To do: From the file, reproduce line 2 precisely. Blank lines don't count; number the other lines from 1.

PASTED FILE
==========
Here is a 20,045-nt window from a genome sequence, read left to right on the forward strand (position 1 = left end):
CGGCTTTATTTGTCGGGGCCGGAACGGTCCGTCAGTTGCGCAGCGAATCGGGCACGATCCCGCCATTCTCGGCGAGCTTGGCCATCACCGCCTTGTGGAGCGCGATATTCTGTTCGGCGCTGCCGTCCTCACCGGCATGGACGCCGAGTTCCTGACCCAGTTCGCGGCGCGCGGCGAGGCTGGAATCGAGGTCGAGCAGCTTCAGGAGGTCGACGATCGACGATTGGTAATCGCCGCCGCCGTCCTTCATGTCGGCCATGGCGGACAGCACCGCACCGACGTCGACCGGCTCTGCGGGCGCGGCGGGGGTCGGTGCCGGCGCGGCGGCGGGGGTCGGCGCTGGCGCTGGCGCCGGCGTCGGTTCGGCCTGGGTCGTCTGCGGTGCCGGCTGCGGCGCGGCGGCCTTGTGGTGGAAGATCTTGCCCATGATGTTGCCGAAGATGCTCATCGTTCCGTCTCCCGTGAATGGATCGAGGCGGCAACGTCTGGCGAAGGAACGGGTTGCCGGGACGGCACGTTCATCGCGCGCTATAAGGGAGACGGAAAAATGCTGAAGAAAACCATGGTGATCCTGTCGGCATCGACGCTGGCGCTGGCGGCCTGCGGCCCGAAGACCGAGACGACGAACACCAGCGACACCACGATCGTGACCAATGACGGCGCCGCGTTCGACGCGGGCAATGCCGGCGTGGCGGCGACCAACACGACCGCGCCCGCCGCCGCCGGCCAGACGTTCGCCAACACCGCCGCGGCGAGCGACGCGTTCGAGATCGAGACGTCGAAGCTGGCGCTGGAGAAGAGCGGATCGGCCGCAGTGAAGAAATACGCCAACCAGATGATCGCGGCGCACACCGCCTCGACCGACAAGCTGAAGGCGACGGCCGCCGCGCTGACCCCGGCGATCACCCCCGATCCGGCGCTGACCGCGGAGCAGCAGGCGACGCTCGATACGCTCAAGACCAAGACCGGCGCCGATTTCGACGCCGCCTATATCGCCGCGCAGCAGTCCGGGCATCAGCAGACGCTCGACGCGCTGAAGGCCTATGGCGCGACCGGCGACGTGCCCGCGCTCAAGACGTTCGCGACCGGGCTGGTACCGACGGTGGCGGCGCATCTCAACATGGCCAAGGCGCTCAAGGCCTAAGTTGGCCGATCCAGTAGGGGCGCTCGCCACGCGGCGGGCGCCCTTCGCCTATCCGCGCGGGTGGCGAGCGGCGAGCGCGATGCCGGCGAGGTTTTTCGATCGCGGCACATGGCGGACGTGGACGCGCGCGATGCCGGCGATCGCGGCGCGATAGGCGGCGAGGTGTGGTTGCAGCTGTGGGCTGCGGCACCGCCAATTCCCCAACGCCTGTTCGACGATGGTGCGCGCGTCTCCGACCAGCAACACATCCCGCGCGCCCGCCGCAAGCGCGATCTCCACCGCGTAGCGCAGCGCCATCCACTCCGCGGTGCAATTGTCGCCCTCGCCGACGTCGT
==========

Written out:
CGGCTTTATTTGTCGGGGCCGGAACGGTCCGTCAGTTGCGCAGCGAATCGGGCACGATCCCGCCATTCTCGGCGAGCTTGGCCATCACCGCCTTGTGGAGCGCGATATTCTGTTCGGCGCTGCCGTCCTCACCGGCATGGACGCCGAGTTCCTGACCCAGTTCGCGGCGCGCGGCGAGGCTGGAATCGAGGTCGAGCAGCTTCAGGAGGTCGACGATCGACGATTGGTAATCGCCGCCGCCGTCCTTCATGTCGGCCATGGCGGACAGCACCGCACCGACGTCGACCGGCTCTGCGGGCGCGGCGGGGGTCGGTGCCGGCGCGGCGGCGGGGGTCGGCGCTGGCGCTGGCGCCGGCGTCGGTTCGGCCTGGGTCGTCTGCGGTGCCGGCTGCGGCGCGGCGGCCTTGTGGTGGAAGATCTTGCCCATGATGTTGCCGAAGATGCTCATCGTTCCGTCTCCCGTGAATGGATCGAGGCGGCAACGTCTGGCGAAGGAACGGGTTGCCGGGACGGCACGTTCATCGCGCGCTATAAGGGAGACGGAAAAATGCTGAAGAAAACCATGGTGATCCTGTCGGCATCGACGCTGGCGCTGGCGGCCTGCGGCCCGAAGACCGAGACGACGAACACCAGCGACACCACGATCGTGACCAATGACGGCGCCGCGTTCGACGCGGGCAATGCCGGCGTGGCGGCGACCAACACGACCGCGCCCGCCGCCGCCGGCCAGACGTTCGCCAACACCGCCGCGGCGAGCGACGCGTTCGAGATCGAGACGTCGAAGCTGGCGCTGGAGAAGAGCGGATCGGCCGCAGTGAAGAAATACGCCAACCAGATGATCGCGGCGCACACCGCCTCGACCGACAAGCTGAAGGCGACGGCCGCCGCGCTGACCCCGGCGATCACCCCCGATCCGGCGCTGACCGCGGAGCAGCAGGCGACGCTCGATACGCTCAAGACCAAGACCGGCGCCGATTTCGACGCCGCCTATATCGCCGCGCAGCAGTCCGGGCATCAGCAGACGCTCGACGCGCTGAAGGCCTATGGCGCGACCGGCGACGTGCCCGCGCTCAAGACGTTCGCGACCGGGCTGGTACCGACGGTGGCGGCGCATCTCAACATGGCCAAGGCGCTCAAGGCCTAAGTTGGCCGATCCAGTAGGGGCGCTCGCCACGCGGCGGGCGCCCTTCGCCTATCCGCGCGGGTGGCGAGCGGCGAGCGCGATGCCGGCGAGGTTTTTCGATCGCGGCACATGGCGGACGTGGACGCGCGCGATGCCGGCGATCGCGGCGCGATAGGCGGCGAGGTGTGGTTGCAGCTGTGGGCTGCGGCACCGCCAATTCCCCAACGCCTGTTCGACGATGGTGCGCGCGTCTCCGACCAGCAACACATCCCGCGCGCCCGCCGCAAGCGCGATCTCCACCGCGTAGCGCAGCGCCATCCACTCCGCGGTGCAATTGTCGCCCTCGCCGACGTCGT